Backpacker’s Gear School: Hold Trekking Poles Right

Kristin Hostetter, Backpacker’s Gear editor, shows you how to hold trekking poles to hike longer and higher with fewer aches and pains. Learn more from Backpacker’s Gear School in the March 2007 Gear Guide, and at www.backpacker.com/video.
Video Rating: 3 / 5

Tags: , , , , , , , , ,

6 Responses to “Backpacker’s Gear School: Hold Trekking Poles Right”

  1. DennyRec November 26, 2011 at 8:03 am #

    If I go walking or hiking by poles go with me. I think they are get. The y I belong to has a trekking class. Yes we go all over.

  2. oxdrift76 November 26, 2011 at 9:03 am #

    Straps. Don’t discard them just so you can show off your 3oz poles. They’re there for a reason; to relieve the strain from having to grip the handles tightly with each stride. Believe me, if you’re using them to full advantage (up steep inclines) and you have no straps to take up the weight, at the end of the day your hands will be very tired.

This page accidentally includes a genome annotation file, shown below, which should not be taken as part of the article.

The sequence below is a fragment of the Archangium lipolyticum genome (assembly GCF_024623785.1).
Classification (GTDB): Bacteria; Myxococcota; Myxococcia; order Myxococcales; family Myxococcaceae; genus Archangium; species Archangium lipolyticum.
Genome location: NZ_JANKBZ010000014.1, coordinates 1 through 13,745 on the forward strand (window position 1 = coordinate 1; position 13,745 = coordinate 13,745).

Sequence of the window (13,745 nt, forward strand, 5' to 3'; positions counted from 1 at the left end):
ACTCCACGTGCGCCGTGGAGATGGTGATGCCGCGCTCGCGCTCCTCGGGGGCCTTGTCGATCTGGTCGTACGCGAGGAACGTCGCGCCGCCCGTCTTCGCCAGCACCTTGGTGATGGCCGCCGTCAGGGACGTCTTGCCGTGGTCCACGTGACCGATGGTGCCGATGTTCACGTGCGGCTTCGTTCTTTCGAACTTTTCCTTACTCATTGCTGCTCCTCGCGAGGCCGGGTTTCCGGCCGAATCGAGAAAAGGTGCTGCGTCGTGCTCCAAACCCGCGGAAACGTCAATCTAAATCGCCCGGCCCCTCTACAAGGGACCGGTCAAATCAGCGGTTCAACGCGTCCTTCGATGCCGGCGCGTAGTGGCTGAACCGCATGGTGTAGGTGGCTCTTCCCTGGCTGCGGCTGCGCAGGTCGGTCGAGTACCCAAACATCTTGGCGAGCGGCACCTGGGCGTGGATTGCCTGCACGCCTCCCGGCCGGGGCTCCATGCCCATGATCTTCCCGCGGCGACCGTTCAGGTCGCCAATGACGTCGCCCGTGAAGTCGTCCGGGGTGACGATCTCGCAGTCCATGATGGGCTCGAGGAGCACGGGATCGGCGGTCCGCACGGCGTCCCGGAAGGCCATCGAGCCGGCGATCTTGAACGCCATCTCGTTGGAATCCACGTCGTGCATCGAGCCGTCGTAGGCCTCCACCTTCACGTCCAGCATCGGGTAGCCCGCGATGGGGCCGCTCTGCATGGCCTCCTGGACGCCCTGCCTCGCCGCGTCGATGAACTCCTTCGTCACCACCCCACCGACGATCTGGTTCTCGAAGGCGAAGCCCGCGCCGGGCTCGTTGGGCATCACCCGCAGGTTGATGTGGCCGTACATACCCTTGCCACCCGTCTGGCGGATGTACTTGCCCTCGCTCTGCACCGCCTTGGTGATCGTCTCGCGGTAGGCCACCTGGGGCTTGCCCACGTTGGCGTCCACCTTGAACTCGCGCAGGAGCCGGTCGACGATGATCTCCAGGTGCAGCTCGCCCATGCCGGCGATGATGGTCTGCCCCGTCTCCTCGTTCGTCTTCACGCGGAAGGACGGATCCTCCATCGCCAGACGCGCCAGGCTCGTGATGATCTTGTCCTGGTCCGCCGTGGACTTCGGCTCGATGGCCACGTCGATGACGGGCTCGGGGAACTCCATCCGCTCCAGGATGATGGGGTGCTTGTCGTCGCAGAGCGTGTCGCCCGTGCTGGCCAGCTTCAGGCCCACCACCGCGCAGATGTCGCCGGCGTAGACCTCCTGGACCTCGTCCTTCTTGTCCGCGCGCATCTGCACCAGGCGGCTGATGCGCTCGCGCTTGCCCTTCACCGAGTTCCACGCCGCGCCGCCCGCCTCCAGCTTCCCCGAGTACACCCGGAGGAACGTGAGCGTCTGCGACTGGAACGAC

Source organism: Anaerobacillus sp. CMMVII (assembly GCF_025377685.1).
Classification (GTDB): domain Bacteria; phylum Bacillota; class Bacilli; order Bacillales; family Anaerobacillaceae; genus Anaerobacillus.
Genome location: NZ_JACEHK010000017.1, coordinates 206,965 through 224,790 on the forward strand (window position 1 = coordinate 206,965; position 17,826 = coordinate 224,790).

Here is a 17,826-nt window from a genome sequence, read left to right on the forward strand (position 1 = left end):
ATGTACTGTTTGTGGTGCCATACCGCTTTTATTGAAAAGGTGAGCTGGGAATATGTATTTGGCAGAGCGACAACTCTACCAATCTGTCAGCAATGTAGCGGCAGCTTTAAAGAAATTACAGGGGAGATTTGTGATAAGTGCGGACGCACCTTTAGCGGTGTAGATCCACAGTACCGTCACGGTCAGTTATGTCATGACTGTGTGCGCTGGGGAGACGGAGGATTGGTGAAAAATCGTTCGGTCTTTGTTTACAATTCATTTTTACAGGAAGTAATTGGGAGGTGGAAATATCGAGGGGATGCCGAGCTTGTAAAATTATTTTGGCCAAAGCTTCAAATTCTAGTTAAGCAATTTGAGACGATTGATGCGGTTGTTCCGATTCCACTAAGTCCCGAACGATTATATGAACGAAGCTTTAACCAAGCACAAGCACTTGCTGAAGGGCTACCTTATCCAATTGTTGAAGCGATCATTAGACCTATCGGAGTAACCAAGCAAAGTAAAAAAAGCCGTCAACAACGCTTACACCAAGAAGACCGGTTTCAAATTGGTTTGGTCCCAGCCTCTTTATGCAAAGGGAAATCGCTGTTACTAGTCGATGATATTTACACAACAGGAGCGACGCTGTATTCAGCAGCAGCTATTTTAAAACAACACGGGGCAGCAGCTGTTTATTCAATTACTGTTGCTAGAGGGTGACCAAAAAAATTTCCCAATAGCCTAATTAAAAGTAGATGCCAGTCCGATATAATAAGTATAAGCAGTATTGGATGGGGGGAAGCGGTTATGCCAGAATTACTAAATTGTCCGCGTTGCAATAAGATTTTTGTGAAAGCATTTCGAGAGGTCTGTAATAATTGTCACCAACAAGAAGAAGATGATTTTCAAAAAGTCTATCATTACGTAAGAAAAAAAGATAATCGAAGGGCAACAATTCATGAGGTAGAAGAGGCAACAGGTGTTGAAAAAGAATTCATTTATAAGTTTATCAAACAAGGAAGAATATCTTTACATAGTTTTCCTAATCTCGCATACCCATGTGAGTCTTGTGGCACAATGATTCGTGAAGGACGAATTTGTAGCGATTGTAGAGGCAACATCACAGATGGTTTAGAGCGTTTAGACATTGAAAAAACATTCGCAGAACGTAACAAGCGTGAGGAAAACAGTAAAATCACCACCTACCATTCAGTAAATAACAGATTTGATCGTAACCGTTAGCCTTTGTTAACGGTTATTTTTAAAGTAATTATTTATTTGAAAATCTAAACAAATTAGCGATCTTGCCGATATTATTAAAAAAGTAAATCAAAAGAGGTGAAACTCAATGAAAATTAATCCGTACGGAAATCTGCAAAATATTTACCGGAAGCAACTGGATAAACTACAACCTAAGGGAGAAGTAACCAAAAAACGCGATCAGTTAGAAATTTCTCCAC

The straps on my poles weigh about an ounce; not making use of them makes no sense.

  3. oxdrift76 November 26, 2011 at 9:22 am #

    Here’s an experiment you can perform. Adjust your pole lenght just as the lady says, walk around (up an incline if you can). You’ll see that your arms will swing naturally,almost as though you’re not using poles. Then adjust them up to armpit length and walk some more. You be the judge as to which is more comfortable and natural feeling.

  4. TadRapidly November 26, 2011 at 9:37 am #

    just like x-c poles, folks: measure it up to your armpit for the basic fit.

  5. freewill51 November 26, 2011 at 10:57 am #

    Don’t ever change the length of your poles as your going up and down hills! Learn how to hold them by the ends for down hill and plant them a foot or two behind you to push off of when going uphill. That way you don’t look like an idiot stopping every 100 yards to adjust them.

  6. TogetherinParis November 26, 2011 at 11:00 am #

    Get 3.3 oz gossamergeardotcom carbon poles and ditch the heavy straps altogether. On the AT, one side of the trail is higher than the other! The lighter the poles, the quicker you can get them between your head and the rock to stop a big fall. Keep at least one basket on the pole feet for the leafy downslope side of the trail. Good light hiking poles stop falls and save knees. Adjustment is good for tenting, and for luggage packing (saves a bag on a flight).

Leave a Reply